That is not to say that all atheists are evil or capable of such horrible acts. As an atheist, I do not like to share any type of label with Hitler. However, I do not believe that someone who could commit so many horrible acts, and could have caused the deaths of so many innocent people, could have possibly had a religion or spiritual belief system.
Ignore his public speeches and writings. He was a politician and said what he had to in order to get the support of a very Catholic Germany. Those who new him best reveal that he was very anti-Christian. In fact, the only thing he seemed to believe in was himself. He did mention things like destiny and such, but with no religious context. He simply gave no indication whatsoever that he believed in a higher power.
He claimed to do everything he did because god told him to. How does that make him any worse than Abraham, who would have killed his own son for god. He was also baptized, gave many public prayers, many speeches about god, and speeches about Jesus being his inspiration for killing all of the Jews. Possibly the most morally consistent Christian in recent history. I do not support his actions in any way.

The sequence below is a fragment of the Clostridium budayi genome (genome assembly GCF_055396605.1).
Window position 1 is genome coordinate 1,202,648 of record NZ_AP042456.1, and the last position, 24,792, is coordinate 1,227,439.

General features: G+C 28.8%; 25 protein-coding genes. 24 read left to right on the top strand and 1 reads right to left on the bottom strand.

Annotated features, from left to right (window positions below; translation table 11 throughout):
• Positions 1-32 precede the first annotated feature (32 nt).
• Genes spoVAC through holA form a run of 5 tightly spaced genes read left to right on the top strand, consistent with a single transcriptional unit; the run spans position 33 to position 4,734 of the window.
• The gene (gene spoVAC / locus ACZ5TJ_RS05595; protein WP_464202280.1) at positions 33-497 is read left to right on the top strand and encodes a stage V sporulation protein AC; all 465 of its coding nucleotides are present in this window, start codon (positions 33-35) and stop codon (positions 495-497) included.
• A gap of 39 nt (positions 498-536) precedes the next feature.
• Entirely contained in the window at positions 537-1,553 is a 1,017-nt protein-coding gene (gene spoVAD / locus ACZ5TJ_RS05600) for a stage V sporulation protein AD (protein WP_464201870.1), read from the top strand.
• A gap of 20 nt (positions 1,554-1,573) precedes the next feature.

Hitler was one of the most evil people that there will ever be, but that doesn't automatically mean he was godless. He was an opportunist, saw a group that he could point at while saying "it's not your fault we're in this position, it's them" and exploited it to levels that are beyond comprehension. He was a monster, his religious values didn't play into it.
Adolf Hitler was never a religious man, however he never declared himself an atheist or denied the existence of a god or gods either. In fact, he often referenced divinity or god in speeches or writings, although never in a traditional Christian sense. Hitler most likely believed in some sort of divinity or fate, just not in a traditional Abrahamic sense.
It was not that Hitler did not believe in God, he just picked a group of people, who happen to be a religious society, to focus the peoples anger towards. He would have been more on the idea that God created the perfect man in his image and that anyone outside of that image was not deemed worthy by the Creator.